Sunday, June 23, 2013

Sternberg Believes in Tampa Bay...and Montreal

Rays’ principal owner Stu Sternberg spoke to last week during the Rays/Yankees series and, of course, the Stadium Saga was front-and-center.

Sternberg has softened his tone in three years since his memorable, sharp-toungued press conference, now saying it was "unrealistic" the team would leave Tampa Bay.

But the interview was not without interesting quotes:
FS: Do you think Major League Baseball could work again in Montreal?
SS: Yes. I know it can.

FS: How?
SS: My gut. I was at Olympic Stadium the day after they got Bartolo Colon. I’ve been convinced — this is before I bought the (Rays) — that it would be an incredible place for baseball. That doesn’t mean my baseball team, but a baseball team.

FS: Do you think there will come a day when Montreal has a team again?
SS: In the next five years, no. In the next 20, yes.

FS: An expansion franchise or one that moves there?
SS: I think a franchise (that moves there). I know nothing. There’s no discussions. I don’t see any reason or need or desire for expansion — anytime in the next 10 years, certainly. The stadiums built in the 1990s are 20-year-old stadiums. They’ll be fine for another 20 years. If you look 20 years out, there could be population shifts and separation of corporations. And you need a decent-to-good corporate base to have a successful baseball franchise.

FS: Has the thought ever occurred to you to move your team to Montreal?
SS: I thought about it as a great baseball market. But this is probably three, four years ago. I was asked and pressed about it. I said I could think of seven (viable) places (for relocation). But I’m not looking. I just want to explore my backyard.
A large part of why Montreal didn't work before was because after the '94 strike, complaints about attendance became a self-fulfilling prophecy. Eventually, only 4,000 fans a game were trickling through the turnstiles.

Maybe the Rays are going down the same road toward that self-fulfilling prophecy?

Sternberg also told that if he cannot get a new stadium in Tampa Bay, he'll eventually sell the team. It's why we've previously said the worst threat of the prolonged Stadium Saga was not relocation, but Sternberg's departure.

Sternberg added that a buyout of the team's current contract with St. Pete is possible, but indicated he had no interest in discussing numbers or even the legal issues in play.  (It's the same reason St. Pete won't negotiate a buyout publicly - you forfeit negotiating leverage).

He repeated his commitment to the region, but said the pressure on a new stadium is coming from other boogeymen: "All the other owners are consistently writing checks to us and see no way to get out of it, some of this will be their desires."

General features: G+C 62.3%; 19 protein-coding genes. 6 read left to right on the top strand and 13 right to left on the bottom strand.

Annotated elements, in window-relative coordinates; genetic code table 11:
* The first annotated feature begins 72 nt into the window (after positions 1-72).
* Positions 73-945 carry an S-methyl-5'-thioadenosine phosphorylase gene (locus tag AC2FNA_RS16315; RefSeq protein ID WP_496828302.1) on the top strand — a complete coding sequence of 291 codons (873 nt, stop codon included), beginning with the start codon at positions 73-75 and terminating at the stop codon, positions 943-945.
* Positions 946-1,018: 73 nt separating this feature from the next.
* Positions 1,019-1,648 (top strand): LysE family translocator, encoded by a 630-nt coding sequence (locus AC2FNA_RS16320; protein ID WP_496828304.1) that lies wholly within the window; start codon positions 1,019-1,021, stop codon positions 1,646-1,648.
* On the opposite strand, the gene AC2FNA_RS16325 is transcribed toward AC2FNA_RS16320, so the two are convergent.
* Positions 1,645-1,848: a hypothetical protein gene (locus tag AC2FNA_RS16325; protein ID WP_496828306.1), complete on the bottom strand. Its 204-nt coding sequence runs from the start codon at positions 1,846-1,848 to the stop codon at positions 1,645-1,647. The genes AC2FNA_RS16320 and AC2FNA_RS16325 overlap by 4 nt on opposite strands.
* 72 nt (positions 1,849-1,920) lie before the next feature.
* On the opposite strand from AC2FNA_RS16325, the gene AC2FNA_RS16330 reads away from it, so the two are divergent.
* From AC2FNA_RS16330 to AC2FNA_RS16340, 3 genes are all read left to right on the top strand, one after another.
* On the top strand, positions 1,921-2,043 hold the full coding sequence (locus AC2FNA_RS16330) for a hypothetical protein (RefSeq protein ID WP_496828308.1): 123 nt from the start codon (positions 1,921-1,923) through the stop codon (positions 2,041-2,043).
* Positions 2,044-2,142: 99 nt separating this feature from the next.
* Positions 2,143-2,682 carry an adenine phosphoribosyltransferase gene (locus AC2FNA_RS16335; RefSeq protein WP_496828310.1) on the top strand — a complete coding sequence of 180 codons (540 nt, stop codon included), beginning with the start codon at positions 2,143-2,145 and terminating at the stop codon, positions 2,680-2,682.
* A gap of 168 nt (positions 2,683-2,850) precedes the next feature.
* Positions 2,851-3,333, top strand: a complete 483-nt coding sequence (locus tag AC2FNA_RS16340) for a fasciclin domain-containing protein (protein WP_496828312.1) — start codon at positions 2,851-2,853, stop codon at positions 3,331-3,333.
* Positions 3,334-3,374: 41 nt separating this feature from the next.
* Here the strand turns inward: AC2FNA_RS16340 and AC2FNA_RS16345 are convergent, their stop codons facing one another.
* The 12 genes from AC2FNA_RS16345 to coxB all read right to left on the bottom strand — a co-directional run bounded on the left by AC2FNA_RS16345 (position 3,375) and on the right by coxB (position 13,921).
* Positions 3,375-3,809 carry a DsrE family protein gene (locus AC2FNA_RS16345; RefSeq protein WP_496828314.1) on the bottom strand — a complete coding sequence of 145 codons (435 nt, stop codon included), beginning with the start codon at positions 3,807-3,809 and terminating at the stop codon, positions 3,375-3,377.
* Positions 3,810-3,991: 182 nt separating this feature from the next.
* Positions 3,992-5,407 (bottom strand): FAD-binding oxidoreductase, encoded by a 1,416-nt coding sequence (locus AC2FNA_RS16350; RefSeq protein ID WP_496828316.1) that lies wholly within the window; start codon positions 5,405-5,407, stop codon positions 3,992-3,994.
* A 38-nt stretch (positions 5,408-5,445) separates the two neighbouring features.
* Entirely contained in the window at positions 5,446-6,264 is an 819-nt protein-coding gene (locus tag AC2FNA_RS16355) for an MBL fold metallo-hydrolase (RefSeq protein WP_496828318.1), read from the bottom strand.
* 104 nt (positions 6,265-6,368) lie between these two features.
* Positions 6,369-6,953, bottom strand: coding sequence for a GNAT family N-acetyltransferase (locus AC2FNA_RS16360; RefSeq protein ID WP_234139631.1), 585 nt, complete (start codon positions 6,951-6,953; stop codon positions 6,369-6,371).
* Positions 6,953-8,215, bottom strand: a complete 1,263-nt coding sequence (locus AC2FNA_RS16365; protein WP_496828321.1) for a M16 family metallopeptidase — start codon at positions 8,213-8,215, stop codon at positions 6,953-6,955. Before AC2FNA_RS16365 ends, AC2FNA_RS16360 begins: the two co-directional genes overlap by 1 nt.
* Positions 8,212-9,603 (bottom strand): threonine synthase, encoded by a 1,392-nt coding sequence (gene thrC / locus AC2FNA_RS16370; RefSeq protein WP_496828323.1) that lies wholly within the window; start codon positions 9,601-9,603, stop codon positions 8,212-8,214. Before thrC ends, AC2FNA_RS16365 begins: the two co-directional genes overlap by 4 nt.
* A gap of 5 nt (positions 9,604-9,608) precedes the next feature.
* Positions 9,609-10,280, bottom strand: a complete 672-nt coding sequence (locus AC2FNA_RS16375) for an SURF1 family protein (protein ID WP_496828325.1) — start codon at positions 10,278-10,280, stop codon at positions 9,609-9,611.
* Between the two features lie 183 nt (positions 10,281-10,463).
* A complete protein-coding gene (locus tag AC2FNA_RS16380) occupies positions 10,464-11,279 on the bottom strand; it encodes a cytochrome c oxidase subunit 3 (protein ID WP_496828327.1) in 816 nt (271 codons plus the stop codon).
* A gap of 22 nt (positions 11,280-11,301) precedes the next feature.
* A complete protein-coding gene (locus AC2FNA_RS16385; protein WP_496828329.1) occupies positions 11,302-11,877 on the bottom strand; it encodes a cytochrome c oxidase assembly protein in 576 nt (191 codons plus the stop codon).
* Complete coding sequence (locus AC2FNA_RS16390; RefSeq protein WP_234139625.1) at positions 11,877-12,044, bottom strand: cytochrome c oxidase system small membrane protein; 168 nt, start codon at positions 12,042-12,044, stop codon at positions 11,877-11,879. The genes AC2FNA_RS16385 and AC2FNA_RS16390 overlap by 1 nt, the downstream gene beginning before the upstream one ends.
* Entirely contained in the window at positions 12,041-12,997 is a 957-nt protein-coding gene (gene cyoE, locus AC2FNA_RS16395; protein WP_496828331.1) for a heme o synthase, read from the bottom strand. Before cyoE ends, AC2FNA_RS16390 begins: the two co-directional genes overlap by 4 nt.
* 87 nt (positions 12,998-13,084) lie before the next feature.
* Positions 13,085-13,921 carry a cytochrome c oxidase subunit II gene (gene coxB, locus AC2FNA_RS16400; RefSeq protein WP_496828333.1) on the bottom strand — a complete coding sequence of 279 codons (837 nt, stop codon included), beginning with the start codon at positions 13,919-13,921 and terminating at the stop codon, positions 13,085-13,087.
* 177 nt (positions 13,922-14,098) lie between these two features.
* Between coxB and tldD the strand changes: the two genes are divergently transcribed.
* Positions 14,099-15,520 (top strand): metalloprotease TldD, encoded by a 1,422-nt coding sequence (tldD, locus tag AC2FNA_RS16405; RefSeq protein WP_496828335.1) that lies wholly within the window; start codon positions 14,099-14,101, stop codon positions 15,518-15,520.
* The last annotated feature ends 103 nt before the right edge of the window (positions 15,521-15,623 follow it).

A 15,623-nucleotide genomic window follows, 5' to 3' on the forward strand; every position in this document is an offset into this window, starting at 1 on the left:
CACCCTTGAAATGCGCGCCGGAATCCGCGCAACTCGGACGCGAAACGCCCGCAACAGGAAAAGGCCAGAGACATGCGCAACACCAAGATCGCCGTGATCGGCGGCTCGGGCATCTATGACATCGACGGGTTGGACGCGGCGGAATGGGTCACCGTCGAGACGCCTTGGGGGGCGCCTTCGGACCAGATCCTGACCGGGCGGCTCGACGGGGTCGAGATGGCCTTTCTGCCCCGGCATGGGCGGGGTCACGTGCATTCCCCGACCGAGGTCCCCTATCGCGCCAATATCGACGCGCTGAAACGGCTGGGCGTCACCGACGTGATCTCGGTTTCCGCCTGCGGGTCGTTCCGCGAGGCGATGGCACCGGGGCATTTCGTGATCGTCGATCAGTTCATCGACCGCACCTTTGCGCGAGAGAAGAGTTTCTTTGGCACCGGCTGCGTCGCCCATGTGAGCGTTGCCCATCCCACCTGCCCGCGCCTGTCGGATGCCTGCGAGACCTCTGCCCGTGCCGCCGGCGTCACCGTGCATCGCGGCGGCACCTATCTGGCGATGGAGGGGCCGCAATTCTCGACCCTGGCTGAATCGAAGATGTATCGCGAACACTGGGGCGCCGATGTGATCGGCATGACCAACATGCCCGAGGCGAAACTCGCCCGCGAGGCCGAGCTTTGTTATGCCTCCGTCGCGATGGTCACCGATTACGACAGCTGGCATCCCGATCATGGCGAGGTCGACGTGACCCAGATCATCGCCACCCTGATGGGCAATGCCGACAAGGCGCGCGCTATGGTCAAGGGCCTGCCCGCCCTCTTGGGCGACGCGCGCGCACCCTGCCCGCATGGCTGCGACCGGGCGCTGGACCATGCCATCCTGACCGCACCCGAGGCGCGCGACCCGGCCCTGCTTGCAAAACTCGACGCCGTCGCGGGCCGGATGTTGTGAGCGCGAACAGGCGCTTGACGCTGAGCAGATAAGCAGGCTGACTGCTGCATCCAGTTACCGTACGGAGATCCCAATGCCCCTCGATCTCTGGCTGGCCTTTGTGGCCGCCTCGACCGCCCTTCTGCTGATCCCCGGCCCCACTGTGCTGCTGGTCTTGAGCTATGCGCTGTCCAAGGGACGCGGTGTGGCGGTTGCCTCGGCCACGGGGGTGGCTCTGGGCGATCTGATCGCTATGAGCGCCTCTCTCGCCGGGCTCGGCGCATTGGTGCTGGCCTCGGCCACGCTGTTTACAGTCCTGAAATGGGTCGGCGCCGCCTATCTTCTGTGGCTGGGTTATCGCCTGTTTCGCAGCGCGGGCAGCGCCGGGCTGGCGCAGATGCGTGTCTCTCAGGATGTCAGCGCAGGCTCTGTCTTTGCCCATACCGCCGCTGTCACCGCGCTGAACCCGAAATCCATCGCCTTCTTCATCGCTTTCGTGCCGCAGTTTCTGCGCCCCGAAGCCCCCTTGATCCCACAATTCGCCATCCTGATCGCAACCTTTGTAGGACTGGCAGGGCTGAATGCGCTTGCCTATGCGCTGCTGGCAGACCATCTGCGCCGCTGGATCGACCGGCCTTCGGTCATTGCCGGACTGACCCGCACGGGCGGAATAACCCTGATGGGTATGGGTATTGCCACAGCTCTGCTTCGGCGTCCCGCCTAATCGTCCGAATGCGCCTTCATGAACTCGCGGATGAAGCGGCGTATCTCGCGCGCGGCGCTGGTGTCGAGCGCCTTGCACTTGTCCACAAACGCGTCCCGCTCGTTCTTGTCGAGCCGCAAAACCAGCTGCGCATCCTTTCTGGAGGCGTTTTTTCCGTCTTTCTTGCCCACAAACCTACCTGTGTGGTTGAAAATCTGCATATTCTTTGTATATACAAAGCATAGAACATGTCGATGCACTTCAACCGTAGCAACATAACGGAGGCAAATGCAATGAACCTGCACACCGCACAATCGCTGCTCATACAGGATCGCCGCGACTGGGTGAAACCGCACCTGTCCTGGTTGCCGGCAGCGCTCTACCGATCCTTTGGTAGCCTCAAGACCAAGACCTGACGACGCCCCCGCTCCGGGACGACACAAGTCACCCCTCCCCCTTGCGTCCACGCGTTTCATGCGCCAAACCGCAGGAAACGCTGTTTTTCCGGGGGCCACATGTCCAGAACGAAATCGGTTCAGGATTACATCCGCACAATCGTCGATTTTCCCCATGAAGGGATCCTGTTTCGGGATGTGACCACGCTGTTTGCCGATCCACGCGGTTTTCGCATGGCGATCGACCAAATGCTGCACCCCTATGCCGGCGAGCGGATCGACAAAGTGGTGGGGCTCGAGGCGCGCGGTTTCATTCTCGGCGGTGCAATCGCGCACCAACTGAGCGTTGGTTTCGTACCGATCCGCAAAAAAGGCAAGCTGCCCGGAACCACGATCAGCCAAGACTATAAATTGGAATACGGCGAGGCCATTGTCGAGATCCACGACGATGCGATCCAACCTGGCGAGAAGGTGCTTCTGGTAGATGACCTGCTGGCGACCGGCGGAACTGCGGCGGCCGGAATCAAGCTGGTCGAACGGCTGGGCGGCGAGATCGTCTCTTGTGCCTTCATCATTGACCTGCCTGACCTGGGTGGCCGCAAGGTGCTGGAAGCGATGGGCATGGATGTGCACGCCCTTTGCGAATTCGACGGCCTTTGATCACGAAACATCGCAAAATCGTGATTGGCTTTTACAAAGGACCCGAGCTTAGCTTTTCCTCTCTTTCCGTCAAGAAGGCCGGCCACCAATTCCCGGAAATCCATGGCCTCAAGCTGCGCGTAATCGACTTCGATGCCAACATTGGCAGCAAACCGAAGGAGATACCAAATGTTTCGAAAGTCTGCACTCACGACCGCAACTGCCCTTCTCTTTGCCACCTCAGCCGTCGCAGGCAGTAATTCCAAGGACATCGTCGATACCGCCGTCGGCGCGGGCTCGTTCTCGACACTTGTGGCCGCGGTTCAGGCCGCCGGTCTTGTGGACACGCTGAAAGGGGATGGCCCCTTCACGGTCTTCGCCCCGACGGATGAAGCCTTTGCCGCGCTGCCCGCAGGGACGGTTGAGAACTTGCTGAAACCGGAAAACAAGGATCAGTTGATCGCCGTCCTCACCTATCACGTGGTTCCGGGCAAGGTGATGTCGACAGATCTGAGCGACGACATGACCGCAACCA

Good news for John Henry and Hank Steinbrenner - those checks will shrink in 2017 when the Rays sign a new, lucrative television deal.


  1. Noah,
    In the FoxSports inteview referenced above, Stu states:
    "I think ours is the only franchise — maybe I’m mistaken — that has been to the World Series (recently) and we still had to take a lot of money in revenue sharing."

    So how much money to the Rays get via revenue sharing?

  2. Funny, teams in other major sports leagues aren't writing checks to other franchises. They accomplish this, in part, by salary caps and pooling television revenue.

    If they "see no way to get out of it," it's because they don't want to.

  3. Daytona frontstretch getting $400M facelift and no public money!

    If Daytona can do it with no public money, why can't MLB, NFL, NBA, and NHL teams?

  4. Yah, I read the article this morning, and thought Stu was talking a lil' to weird. Though I'm sure he was playing the game like always, were he makes it sound like the Rays could leave, but maybe not, maybe they play @ the Trop for ever, maybe Billy let'em move to Tampa, fucking financial elitist. He just needs to come out, and say it, I'm moving to Tampa's Channelside, whether yinz like it or not... lol

  5. If Stew really thought that Montreal had any shot within MLB he'd be using that as a specific threat to start the shakedown for a mallpark. It's just a convenient and currently "hip" mentality.

    By saying things like – “…In the next 20, yes…” “…an incredible (?) place for baseball. That doesn’t mean my baseball team…”

    The only interest anybody in MLB might have in the place is using it as their version of L.A. for the NFL - way of getting what they want from existing locations.
    But why would anyone in USA take that threat seriously?
    MLB does not want to deal with all the political ramifications of transferring a US-based franchise to Canada,
    20 years? That's optimistic.